Articles by Jessica Guerin

Mortgage borrowers will be just fine when the economy slows

Capital Economics says lenders can expect a nominal rise in delinquencies
An economic slowdown has been widely forecasted, and this brings into question its inevitable impact on the housing market. But while a slowing economy typically causes a rise in mortgage delinquencies, Capital Economics predicts the impact will be minimal, as most borrowers should have no problem keeping up with their mortgage payments.
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With iBuyers, sellers pay a price for convenience

Is it worth the premium to unload a property hassle-free?
The iBuyer model may be new, but it appears to be catching on quick. The market for iBuyers has exploded, growing by 25% every year for the last four years as big names like Zillow and Redfin get in on the game. But what, exactly, do iBuyers bring to the table for home sellers? And, can this business model survive the housing market downturn so many are predicting? That’s what Collateral Analytics sought to answer in a recent paper on the topic, which offered a deep dive into the strength of the iBuying concept.
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Lack of housing inventory is weighing down the market

Single-family home sales disappoint
Mortgage applications are up, but home sales are down, and lower rates don’t seem to be making an impact. What gives? Blame a lack of housing supply, according to a recent report from Capital Economics, which noted that “qualifying for a mortgage is of little help if you can’t find a home to buy.”
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Online mortgage broker Morty launches first-time homebuyer platform, expands reach

Startup leverages tech to bring simplicity and transparency to the mortgage process
Looking for a helpful mortgage broker to assist you in the purchase or refinance of a home? Meet Morty! Sounds friendly, right? But it's more than that. Launched two years ago by four 30-something mortgage and tech entrepreneurs, Morty is an online broker that offers consumers rates from a marketplace of lenders in a transaction that is completely digital. And now, Morty has a new platform for first-time homebuyers, and it may be available in your state.
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Ocwen agrees to refund Maine residents to end foreclosure dispute with the state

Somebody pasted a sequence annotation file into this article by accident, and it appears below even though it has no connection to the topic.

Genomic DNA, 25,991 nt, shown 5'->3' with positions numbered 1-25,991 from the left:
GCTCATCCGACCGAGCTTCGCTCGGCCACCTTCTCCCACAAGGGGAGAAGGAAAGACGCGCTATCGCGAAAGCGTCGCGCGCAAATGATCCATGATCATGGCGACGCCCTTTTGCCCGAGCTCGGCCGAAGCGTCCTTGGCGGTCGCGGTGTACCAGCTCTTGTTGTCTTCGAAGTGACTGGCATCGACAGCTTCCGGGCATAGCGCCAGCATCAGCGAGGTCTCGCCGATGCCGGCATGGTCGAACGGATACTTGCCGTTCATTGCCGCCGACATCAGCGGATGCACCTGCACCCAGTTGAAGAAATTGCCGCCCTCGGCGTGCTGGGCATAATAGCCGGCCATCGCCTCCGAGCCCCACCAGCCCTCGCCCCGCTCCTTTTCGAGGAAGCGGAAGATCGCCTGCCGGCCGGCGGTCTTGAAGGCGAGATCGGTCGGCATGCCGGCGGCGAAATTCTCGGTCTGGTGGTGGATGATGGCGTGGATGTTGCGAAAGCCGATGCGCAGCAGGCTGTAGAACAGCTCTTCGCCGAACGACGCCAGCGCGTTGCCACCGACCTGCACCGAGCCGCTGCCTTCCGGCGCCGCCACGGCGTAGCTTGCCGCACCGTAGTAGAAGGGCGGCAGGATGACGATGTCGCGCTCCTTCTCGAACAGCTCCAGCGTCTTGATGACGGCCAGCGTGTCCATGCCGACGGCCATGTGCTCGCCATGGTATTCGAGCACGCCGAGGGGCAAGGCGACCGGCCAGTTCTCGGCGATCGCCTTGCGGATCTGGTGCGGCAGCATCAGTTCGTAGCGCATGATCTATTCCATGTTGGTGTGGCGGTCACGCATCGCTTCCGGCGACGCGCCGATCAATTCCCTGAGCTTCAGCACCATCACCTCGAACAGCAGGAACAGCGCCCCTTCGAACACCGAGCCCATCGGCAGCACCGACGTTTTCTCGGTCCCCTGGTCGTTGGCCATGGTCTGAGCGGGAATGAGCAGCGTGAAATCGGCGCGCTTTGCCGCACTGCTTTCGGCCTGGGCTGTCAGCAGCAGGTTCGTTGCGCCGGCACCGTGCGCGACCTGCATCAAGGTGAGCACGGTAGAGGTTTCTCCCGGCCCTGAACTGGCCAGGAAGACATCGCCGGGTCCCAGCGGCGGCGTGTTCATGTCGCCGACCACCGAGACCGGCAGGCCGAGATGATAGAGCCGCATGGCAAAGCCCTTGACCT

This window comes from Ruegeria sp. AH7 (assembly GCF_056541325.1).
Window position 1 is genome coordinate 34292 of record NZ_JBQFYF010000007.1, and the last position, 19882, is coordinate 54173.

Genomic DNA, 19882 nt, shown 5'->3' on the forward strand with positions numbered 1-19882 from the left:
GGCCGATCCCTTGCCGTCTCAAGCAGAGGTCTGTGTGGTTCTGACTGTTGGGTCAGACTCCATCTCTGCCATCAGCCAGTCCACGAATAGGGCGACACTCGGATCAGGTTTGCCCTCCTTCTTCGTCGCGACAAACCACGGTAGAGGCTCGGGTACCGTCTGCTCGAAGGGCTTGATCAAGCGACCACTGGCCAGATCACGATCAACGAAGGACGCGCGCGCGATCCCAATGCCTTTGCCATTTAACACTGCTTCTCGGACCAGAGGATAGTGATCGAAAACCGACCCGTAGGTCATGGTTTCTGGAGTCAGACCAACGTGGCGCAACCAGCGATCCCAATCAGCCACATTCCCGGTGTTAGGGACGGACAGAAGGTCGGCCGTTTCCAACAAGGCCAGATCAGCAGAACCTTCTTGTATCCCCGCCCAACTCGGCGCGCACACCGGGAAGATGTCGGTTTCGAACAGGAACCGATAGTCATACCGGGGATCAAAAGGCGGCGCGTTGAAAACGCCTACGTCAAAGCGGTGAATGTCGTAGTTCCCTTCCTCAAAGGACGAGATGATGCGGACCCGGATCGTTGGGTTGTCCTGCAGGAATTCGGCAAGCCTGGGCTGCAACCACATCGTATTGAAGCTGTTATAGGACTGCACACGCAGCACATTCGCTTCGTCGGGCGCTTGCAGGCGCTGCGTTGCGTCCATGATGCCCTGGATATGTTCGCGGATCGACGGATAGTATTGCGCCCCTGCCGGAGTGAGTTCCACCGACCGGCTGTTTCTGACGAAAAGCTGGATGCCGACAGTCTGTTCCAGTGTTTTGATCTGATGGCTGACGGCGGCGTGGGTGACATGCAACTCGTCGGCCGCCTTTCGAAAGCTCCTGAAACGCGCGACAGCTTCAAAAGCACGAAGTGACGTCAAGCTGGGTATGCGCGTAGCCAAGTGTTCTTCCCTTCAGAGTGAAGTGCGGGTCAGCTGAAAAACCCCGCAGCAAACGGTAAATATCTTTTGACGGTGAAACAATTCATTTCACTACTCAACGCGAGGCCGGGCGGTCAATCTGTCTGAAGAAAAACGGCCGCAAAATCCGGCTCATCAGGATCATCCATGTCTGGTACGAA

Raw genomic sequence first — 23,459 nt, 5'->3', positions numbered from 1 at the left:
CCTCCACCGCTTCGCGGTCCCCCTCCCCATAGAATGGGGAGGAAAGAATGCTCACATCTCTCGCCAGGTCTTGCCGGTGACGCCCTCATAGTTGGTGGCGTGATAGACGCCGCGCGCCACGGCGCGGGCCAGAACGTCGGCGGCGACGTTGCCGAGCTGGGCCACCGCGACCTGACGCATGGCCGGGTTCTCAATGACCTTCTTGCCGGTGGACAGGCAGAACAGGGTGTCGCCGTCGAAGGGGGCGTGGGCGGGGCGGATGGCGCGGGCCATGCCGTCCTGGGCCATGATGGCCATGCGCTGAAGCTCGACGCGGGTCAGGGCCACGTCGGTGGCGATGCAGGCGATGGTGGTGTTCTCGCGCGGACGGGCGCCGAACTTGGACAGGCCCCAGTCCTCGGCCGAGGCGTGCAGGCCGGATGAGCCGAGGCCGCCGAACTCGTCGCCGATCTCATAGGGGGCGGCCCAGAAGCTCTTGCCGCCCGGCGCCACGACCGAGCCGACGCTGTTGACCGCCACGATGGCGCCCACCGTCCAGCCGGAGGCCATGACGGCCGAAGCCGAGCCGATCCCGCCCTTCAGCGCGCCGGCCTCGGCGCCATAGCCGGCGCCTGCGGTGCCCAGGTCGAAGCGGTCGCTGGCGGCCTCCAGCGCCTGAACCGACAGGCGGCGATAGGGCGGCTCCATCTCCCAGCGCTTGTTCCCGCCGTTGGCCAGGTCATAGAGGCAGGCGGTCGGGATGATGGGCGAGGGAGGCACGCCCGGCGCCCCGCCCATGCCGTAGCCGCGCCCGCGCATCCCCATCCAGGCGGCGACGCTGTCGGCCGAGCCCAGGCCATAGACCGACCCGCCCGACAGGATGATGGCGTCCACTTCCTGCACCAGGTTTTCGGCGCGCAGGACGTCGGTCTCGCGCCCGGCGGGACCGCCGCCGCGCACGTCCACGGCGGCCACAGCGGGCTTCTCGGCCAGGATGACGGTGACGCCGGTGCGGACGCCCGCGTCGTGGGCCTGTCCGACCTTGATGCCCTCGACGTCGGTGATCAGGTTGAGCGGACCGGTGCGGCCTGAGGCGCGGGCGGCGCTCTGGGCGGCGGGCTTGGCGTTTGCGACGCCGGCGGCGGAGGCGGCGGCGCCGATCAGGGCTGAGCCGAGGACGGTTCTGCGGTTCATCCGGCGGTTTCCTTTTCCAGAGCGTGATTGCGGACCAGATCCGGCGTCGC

Will pay to make amends for pursuing foreclosure on loans for which Maine said it had no claim
Ocwen Financial signed a consent agreement with the state of Maine last week to make amends for pursuing foreclosures on the properties of more than two dozen Maine residents in a manner found to be unlawful by the state. According to the Maine Bureau of Consumer Credit Protection, Ocwen Loan Servicing instigated foreclosures on loans based on paperwork that was determined to be legally inaccurate.
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Moody's predicts rise in lender profits

Spike in refi and jumbo demand will boost returns
With interest rates down, lenders can expect to see demand spike for refinances and jumbo residential mortgages, according to Moody’s Investors Service, and this will help boost profits. A recent report from Moody’s revealed that mortgage underwriting standards have remained stable, a trend it expects to continue in the current rate environment.
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Apathetic home sales dampen price growth

Home prices are still rising, but at a much slower pace
Home prices are continuing to appreciate, just not as rapidly as before. Prices rose by 3.4% in June from the year before, according to the latest data from CoreLogic. CoreLogic Chief Economist Frank Nothaft said apathetic home sales are to blame. "Tepid home sales have caused home prices to rise at the slowest pace for the first half of a year since 2011," Nothaft said.
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HUD, City of Los Angeles reach "landmark" settlement in accessible housing dispute

LA to pay "hundreds of millions" to improve accessibility for disabled residents
The Department of Housing and Urban Development reached a settlement with the City of Los Angeles Friday that will put an end to a years-long battle over the city’s obligation to provide accessible housing for the disabled. According to the "landmark" agreement, the city will pay what will eventually amount to hundreds of millions of dollars to enhance handicap accessibility for residents living in its low-income housing.
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The 55+ housing market is still going strong

Builder confidence in this sector remains solid
As more Baby Boomers look not just to downsize but to “rightsize” in their retirement years, the 55+ housing market is humming along nicely, showing solid activity despite the faltering state of the overall market. Karen Schroeder, chair of NAHB's 55+ Housing Industry Council, said they expect to see the positive trend continue.
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NYT: Lower rates won't boost the housing market. Here's why

It will take more than a small rate cut to tackle our growing affordability problem
A cut in interest rates typically provides a welcome boost to the housing market, but don’t expect that to happen this time around. According to a recent article in The New York Times, the problems facing our nation’s housing market will require more than a quarter-percentage-point rate cut to solve.
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